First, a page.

Oxfam, a non-profit organization that seeks to combat global poverty, recently released a report decrying the growth in global wealth inequality. In the report, Oxfam claimed that the 62 wealthiest people in the world own more wealth than the rest of the global population combined. While the conclusions of Oxfam’s study may seem terrifying, the report itself suffers from severe methodological deficiencies that lead to skewed and misleading results. It paints an excessively pessimistic picture about the state of humanity by failing to account for the sharp fall in global poverty and reduced global inequality. The frantic response in the media is therefore disproportionate to the reality of inequality.
To come up with statistics on global wealth inequality, Oxfam relies on crude and unsophisticated methods that don’t accurately reflect the opportunities available to people globally, or disparities in economic well-being. In order to produce relevant data, Oxfam simply subtracted an individual's debts from their assets to reach a ‘net wealth’ figure. While technically accurate, such methods can produce very distorted results.
According to Oxfam’s methodology, which is based on material wealth, many of the poorest people in the report are those who reside in some of the most affluent nations in the world. For example, a recent law school graduate who took on a lot of debt is likely to be classed as less well-off than a farmer in an economically developing nation that has little or no debt, but only meager assets. This is because despite facing much less fortuitous economic prospects, the farmer still has a positive, albeit small, net worth, while the university student has an excess of liabilities over assets. Thus, the statistics produced by Oxfam actually say very little about the well-being of the people in various countries around the world. It would be difficult to argue that the law school graduate in an economically developed nation is less well off and faces worse prospects than the farmer.
The report also fails to reflect the massive welfare gains the poorest individuals in the world have experienced over the past quarter of a century. According to the World Bank, in 1990 approximately 37 per cent of the world’s population lived below its definition of the international poverty line, which is at $1.90 USD a day. The World Bank forecasted that by 2015 only 9.6 per cent of the global population—702 million people—would have incomes that fall below this threshold. While inequality and poverty are often conflated, they are two very separate issues. Inequality means some have more than others, while poverty is indicative of an individual having insufficient resources to meet their basic needs and fully participate in society.
While the former phenomenon may be unpleasant to some, the latter is of vastly greater importance. In essence, it matters far more in terms of human welfare that people don’t suffer destitution and can meet their basic needs than for the gap between different income groups to be narrower. Despite the gloom and doom of the Oxfam report, life is improving for some of the world’s most desperately poor people. In fact, the recent reductions in international poverty have been so rapid that many analysts believe that the virtual elimination of absolute poverty could be achieved globally by 2030.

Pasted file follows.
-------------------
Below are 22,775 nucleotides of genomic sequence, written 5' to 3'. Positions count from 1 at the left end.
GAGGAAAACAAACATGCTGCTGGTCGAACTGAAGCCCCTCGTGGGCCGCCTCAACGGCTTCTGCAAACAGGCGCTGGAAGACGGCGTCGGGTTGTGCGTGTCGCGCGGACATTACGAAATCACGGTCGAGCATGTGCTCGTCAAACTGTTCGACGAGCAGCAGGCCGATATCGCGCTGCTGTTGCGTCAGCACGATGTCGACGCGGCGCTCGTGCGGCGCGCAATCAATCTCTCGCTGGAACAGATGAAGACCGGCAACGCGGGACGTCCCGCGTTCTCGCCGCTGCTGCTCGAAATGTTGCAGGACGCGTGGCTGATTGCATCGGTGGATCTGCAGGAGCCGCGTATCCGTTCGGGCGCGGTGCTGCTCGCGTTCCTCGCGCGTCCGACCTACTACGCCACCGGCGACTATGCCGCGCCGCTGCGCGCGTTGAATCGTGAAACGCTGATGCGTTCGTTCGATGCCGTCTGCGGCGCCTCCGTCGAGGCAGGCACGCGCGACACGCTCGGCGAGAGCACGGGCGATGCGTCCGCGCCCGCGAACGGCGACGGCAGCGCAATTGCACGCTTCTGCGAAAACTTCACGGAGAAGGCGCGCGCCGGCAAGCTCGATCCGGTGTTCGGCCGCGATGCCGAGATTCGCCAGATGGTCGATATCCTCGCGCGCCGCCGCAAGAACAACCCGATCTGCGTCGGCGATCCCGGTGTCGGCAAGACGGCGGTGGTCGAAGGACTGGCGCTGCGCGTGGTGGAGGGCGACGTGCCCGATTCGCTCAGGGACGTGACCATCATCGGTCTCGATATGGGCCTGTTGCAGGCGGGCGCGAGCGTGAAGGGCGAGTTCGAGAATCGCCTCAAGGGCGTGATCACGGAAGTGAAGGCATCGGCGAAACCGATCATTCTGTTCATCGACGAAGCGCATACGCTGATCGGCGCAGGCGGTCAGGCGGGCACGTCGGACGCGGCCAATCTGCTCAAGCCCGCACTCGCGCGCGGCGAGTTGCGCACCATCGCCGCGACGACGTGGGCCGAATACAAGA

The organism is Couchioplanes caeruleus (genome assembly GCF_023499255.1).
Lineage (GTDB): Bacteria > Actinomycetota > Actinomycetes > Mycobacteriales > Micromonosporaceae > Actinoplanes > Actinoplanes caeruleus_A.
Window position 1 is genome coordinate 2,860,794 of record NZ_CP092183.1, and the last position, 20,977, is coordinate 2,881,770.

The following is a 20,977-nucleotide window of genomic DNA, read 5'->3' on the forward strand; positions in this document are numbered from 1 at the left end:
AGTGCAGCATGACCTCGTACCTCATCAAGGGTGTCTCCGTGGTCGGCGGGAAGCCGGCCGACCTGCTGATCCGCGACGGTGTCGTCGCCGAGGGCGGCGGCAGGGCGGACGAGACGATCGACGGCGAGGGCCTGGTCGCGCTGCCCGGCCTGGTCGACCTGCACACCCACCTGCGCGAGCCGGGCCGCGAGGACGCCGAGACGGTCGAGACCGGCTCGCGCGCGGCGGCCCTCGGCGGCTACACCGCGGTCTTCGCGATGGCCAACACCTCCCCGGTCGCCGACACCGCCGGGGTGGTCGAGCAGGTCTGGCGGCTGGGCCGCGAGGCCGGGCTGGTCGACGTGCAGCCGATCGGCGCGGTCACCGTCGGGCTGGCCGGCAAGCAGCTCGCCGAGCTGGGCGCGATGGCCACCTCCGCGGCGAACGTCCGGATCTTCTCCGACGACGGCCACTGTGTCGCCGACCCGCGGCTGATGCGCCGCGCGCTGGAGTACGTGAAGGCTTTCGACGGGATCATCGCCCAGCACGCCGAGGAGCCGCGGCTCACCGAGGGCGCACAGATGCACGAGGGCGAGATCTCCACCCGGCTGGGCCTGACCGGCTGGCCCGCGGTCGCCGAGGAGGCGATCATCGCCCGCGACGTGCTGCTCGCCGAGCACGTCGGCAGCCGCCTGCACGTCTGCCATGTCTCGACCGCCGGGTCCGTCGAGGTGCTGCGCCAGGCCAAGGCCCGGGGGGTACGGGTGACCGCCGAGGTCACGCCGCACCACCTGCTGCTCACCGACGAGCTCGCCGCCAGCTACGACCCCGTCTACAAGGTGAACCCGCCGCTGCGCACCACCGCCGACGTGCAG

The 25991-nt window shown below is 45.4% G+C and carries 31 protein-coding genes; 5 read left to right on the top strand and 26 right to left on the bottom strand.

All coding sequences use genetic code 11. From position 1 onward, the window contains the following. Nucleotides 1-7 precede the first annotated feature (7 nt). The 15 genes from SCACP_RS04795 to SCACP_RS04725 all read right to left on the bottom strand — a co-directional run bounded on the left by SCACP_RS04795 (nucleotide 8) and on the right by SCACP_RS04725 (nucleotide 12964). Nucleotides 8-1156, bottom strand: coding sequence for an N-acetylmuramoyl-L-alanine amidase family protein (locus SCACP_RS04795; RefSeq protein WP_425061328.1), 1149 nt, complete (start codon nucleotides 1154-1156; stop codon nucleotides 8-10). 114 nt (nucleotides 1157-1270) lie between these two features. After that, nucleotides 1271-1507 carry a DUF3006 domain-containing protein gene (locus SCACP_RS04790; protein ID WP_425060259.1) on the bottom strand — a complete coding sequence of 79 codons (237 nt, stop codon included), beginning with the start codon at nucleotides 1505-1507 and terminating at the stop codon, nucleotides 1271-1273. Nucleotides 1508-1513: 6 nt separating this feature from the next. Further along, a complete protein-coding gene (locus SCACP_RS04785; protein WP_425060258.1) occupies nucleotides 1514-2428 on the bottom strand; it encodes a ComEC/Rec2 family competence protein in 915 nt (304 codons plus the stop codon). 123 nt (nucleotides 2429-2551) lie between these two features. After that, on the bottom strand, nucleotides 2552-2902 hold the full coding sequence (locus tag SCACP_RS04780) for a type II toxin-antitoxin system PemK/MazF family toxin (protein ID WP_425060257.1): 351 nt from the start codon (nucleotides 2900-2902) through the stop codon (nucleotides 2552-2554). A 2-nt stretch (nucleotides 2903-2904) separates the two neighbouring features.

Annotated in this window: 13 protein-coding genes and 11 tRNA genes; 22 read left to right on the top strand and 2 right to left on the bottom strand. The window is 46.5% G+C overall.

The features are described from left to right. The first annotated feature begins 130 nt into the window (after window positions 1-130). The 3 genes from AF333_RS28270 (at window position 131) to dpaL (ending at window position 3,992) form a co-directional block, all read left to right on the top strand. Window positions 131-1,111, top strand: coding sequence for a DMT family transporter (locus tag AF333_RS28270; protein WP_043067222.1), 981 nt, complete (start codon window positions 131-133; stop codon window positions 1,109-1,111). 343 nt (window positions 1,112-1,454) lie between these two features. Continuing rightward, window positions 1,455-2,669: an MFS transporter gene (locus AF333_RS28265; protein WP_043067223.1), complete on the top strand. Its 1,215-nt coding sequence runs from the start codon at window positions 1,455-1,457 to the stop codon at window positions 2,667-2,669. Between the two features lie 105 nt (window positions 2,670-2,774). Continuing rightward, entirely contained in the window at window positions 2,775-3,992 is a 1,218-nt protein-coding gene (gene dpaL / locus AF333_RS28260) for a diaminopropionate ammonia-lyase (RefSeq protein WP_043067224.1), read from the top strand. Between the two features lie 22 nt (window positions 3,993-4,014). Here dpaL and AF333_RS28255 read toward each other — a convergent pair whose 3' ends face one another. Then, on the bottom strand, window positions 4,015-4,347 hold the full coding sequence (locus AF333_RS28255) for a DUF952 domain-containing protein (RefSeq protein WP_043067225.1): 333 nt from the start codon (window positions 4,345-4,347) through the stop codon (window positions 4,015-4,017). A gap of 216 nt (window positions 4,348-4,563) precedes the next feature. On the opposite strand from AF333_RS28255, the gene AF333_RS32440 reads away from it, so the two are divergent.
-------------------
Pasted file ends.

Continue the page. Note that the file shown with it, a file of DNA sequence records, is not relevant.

While it is true that income inequality has become more acute within many developed nations, the income gap between poor and rich nations has fallen sharply in recent years. Economist Branko Milanovic has shown that over the past two decades, economic growth (both in terms of total output and per capita) in developing nations (led by China and India) has far outstripped that in developed nations. The biggest rises in income on a global level have accrued to individuals who fall in a range from the 10th to 70th percentile of the global income distribution. From 1988 to 2008, individuals who fall within such a range saw a real (inflation adjusted) pay rise of around 40 per cent. This, coupled with slower income growth for workers in developed nations, has led to steady falls in the income gap between developing and developed nations. Again, this increase in global income equality is a far cry from the tone of despair in the Oxfam report.
The report also exaggerates global wealth inequality by drastically understating the assets that billions of people worldwide have claim to. Tim Worstall contends that if items such as private pensions and medical benefits are (rightly) counted as assets owned by individuals, then it is only logical that similar public benefits, such as the Canada Pension Plan, are also counted as adding to individual wealth. The distinction between the two types of assets is a social construct. While one may be privately provided and the other publically provided, both a private and a public pension entitle the beneficiary a claim to a future stream of income that has a capitalized market value. Doing so would likely dramatically narrow the large disparities in holdings of wealth.
Even if the dubious methodology of the report is discounted, other sources of data show a steady decline in global poverty. Far from becoming the Dickensian dystopia portrayed in the report, the world is becoming one of less poverty and more equality. Moreover, it is questionable whether wealth inequality is even the core issue facing the world. Reducing poverty further and increasing opportunity for the global poor would do much more to make the world a better place. To boost global welfare, it is more important to focus on raising the absolute living standards of people in the poorest nations than it is to focus on the wealth of a few individuals.